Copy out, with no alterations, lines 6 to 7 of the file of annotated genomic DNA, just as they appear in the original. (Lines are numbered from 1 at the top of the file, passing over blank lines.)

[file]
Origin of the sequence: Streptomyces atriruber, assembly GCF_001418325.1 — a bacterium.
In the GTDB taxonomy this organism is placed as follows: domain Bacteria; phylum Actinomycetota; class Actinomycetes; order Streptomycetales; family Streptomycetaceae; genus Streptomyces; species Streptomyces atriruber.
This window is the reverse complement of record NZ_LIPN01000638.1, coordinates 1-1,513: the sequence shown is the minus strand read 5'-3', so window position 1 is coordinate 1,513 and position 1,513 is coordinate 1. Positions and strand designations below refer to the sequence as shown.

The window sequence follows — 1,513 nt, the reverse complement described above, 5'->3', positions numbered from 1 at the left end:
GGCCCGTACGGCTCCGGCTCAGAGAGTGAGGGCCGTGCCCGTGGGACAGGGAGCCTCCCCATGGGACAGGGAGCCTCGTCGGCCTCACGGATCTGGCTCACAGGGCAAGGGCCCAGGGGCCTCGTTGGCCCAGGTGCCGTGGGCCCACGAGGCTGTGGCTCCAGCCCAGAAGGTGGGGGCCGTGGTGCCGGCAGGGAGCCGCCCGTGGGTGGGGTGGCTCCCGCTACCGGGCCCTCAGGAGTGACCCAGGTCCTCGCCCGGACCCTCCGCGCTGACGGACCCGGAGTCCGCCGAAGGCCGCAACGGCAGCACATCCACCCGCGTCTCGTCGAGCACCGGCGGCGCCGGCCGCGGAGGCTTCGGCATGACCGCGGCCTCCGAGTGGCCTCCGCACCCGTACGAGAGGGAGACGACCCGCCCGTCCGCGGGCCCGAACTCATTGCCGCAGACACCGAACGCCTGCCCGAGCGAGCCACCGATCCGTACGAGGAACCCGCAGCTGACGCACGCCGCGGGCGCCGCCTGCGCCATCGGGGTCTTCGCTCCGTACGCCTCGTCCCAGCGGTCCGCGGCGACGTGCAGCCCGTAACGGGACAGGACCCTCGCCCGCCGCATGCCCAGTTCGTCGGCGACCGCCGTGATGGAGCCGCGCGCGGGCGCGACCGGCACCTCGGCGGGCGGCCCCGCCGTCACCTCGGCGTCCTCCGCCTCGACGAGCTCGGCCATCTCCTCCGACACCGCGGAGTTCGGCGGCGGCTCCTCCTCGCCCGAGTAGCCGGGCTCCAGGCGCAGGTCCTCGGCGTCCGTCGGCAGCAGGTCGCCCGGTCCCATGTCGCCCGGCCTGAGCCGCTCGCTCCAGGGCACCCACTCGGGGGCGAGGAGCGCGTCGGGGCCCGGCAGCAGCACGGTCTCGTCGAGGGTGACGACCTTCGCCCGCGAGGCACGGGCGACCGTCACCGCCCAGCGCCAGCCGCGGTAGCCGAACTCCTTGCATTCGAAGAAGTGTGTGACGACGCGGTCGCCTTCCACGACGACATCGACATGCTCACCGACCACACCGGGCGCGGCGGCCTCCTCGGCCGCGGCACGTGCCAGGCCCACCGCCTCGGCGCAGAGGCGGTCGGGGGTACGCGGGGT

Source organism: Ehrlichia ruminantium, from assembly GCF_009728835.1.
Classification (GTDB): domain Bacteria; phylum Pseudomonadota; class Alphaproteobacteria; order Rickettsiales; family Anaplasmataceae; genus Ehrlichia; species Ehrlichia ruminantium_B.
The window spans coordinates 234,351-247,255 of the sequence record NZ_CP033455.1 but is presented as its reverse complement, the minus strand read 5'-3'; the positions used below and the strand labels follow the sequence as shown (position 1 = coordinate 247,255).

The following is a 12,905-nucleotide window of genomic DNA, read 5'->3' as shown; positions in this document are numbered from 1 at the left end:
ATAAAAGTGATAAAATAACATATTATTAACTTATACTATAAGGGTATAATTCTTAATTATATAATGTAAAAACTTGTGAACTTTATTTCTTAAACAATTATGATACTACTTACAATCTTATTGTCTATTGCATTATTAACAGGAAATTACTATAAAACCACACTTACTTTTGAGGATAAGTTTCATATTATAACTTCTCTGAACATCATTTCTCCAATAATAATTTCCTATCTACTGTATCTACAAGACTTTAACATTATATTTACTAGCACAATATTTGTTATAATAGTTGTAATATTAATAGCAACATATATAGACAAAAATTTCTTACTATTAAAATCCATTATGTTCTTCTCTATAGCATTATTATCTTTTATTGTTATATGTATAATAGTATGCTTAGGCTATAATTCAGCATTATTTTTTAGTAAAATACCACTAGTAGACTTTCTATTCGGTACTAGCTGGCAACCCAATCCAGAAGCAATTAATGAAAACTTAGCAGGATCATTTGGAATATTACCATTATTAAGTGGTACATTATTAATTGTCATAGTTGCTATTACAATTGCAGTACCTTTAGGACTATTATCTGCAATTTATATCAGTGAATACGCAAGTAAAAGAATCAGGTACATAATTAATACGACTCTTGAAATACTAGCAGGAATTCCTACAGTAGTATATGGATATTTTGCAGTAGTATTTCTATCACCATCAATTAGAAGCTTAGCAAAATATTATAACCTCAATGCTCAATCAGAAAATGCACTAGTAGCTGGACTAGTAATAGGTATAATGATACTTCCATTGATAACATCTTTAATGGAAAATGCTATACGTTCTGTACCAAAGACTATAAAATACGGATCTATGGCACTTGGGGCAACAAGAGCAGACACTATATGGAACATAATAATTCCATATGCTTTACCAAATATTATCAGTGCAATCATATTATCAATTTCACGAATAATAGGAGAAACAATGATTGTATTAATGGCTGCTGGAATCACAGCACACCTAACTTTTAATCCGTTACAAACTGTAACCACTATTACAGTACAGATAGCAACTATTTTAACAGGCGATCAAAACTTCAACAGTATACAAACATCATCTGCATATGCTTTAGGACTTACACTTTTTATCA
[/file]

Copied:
Source organism: Ehrlichia ruminantium, from assembly GCF_009728835.1.
Classification (GTDB): domain Bacteria; phylum Pseudomonadota; class Alphaproteobacteria; order Rickettsiales; family Anaplasmataceae; genus Ehrlichia; species Ehrlichia ruminantium_B.